Keeping our vets’ heroics alive
Bermudian paratrooper George Fisher walked 100 kilometres with two bullets in his legs during the Second World War.
In September 1944, when he was 24 years old, he was shot and captured during the failed British Market Garden Operation in the Netherlands.
He was sent to a German prison camp in Silesia, Poland, but when the Russians began to advance prisoners were moved, on foot, to a camp in Dresden, Germany.
Mr Fisher walked with his friend Harold (surname unknown) who had gangrene in his feet.
They survived the painful trek by encouraging each other the whole way, and sometimes physically propping each other up.
“Come on, you can do it. You can make it,” they told each other.
The two made it, but when they were liberated from the prison camp in Dresden in February 1945, Harold died during medical treatment.
Mr Fisher was devastated.
He told his story to amateur oral historian David O’Shea Meyer in 2012, two weeks before his death at 92. He still had the bullets in his legs. “Although Mr Fisher tried to stay upbeat through his story, I think he was bitterest about Harold’s death,” said Mr Meyer. “Sometimes it is difficult not to be overcome myself. Listening to war veterans can be very moving.
“The common thread through many war veterans’ stories is camaraderie. That bond between soldiers is something I have never known, only heard about.”
He has recorded about 15 Bermudian war veterans’ stories as a National Museum of Bermuda volunteer since moving to the Island in 2011. Previously, the 64-year-old worked in Los Angeles, California as an actor and tax advisor.
“I volunteered because I thought it might make me feel closer to the community,” he said. “And it has.”
It was Mr Meyer’s father Earl who first inspired him to start recording war veterans. His father, from Hamilton, Ohio, was in the 95th Infantry as a radio man for mortar companies.
For years, Mr Meyer half listened to his stories about getting lost in Alsace-Lorraine, France on the Siegfried Line, Germany’s first line of defence against invasion. “I thought it was stupid that he got lost,” Mr Meyer said. “I didn’t really understand.”
For his father’s 90th birthday, Mr Meyer recorded some of his stories.
“Finally, I understood,” he said. “Unfortunately, he died just a short time later due to colon cancer.
“While we were in the hospital, before his death, president George W Bush came on the television. My father sat up and said: ‘That man wants to start a war, but he doesn’t know what war even is’. I thought that was interesting.”
Not long after his father’s death, Mr Meyer was in an acting class when he had an epiphany.
“Our homework was to write three pages a night of whatever came to mind,” said Mr Meyer. “At first, I just wrote things, like ‘pick up the dry cleaning’.
“Then I wrote, ‘go to the 95th Infantry Reunion in Baton Rouge, Louisiana. Bring the recording of my father and offer to make free recordings of anyone who wants to share their story’.
“I don’t know where the idea came from or whether it was a message from my father, but it was the best idea I ever had.”
Mr Meyer went to the reunion and taped several war veterans’ stories. For some of them it was the first time they had ever shared their stories.
“One of them talked about an ambush,” said Mr Meyer. “He said when they started out there were 14 of them, and three hours later there were only four.”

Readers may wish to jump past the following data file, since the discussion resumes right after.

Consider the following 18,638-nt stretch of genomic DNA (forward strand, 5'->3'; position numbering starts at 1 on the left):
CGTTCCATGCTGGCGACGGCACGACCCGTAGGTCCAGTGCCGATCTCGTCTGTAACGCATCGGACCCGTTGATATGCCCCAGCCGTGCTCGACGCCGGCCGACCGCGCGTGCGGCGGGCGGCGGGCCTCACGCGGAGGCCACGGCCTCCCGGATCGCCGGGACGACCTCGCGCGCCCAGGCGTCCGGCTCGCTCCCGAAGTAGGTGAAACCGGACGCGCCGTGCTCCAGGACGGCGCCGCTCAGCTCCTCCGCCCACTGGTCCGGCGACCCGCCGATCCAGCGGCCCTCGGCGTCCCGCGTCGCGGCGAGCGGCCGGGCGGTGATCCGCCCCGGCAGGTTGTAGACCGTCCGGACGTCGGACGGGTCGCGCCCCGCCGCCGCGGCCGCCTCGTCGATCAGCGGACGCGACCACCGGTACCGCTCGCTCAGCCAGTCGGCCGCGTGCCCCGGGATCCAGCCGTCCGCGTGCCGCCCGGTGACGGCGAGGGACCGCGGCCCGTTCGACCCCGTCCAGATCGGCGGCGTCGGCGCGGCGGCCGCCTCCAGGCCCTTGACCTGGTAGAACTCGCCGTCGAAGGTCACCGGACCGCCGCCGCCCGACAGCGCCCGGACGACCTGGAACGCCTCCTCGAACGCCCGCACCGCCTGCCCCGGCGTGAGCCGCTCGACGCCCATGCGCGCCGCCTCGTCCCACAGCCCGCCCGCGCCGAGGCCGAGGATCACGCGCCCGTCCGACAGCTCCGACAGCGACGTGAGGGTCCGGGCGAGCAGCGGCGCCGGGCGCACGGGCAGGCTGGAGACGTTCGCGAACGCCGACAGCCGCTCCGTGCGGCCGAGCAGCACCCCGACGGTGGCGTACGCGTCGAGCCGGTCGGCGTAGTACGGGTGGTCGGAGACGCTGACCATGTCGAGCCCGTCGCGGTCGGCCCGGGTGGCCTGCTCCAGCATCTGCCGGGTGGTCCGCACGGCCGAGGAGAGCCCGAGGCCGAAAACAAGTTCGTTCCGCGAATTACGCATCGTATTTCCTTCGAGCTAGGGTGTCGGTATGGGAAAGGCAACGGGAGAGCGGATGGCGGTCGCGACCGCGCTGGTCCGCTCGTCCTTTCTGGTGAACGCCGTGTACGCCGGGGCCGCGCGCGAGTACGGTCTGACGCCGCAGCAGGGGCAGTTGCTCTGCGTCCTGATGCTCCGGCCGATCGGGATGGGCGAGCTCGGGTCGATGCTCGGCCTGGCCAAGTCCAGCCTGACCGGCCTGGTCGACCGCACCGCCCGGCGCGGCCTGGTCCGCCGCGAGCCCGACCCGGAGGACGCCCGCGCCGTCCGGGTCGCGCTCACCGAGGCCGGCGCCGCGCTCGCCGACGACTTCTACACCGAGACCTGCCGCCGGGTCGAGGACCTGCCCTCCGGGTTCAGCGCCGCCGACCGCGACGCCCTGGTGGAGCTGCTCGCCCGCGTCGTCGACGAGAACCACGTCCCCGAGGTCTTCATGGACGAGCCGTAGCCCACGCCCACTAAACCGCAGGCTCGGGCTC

In 2004, Mr Meyer went with war veterans to France to revisit some of the places where they had fought.
“It was a moving experience,” he said. “One of the veterans was approached by a French woman and her children, grandchildren and great-grandchildren.
“She thanked him and said they all wouldn’t be there that day, without his sacrifice.
“The old men on that trip would just crack open. I don’t think those veterans had been thanked in a very long time. Some of them didn’t know if what they had done was worth a damn.”
Mr Meyer is largely self taught in oral history.
“I learnt to talk to people when I worked as a New York City cab driver in the 1980s.”
Before going into an interview, Mr Meyer always tries to eat something.
“It can take a while for the veterans to tell their stories,” he said with a laugh. “You don’t want to get hungry in the middle. When your interest flags they can sense that.”
He tries not to start out asking directly about combat.
“It was a nightmare for them,” he said. “I take them to the edge of it, and then I ask: ‘do you remember a time you felt nervous or afraid?’
“Sometimes they will talk about other people feeling nervous, and sometimes that question will open the door and they will walk forward into the combat part of their story on their own.”
He tries to get his subjects to talk about the smells and sounds of the Second World War.
“The late Kenneth Dunkley told me he tried to sign up to go overseas when he was 13-years-old,” said Mr Meyer. “Of course, he was too young.
“In the end the Navy took him as a trumpeter. He was a clerk, and his job was to wake the troops by blowing on the trumpet. Certain calls meant you are supposed to go here, or do this. I asked him if he still remembered his trumpet calls, and he did.
“I asked him if he could sing the calls, and he still could. I love to get people to sing during a recording. It is the best thing.”
The importance of his recordings really came home to him one day when he was in a library in Los Angeles.
“A 12 or 13-year-old came up and asked me what I was doing,” he said. “When I told him, he said, ‘Hitler, was that a baseball player?’.”
Suddenly Mr Meyer’s recordings took on new meaning.
“I realised how important it is to record these stories before the veterans are all gone,” he said. “A high school teacher told me this kid was no exception. Many of his students thought that Captain America won the war.”
Mr Meyer is always looking for more war veterans to interview. If you’d like to be interviewed contact the National Museum of Bermuda at 234-1333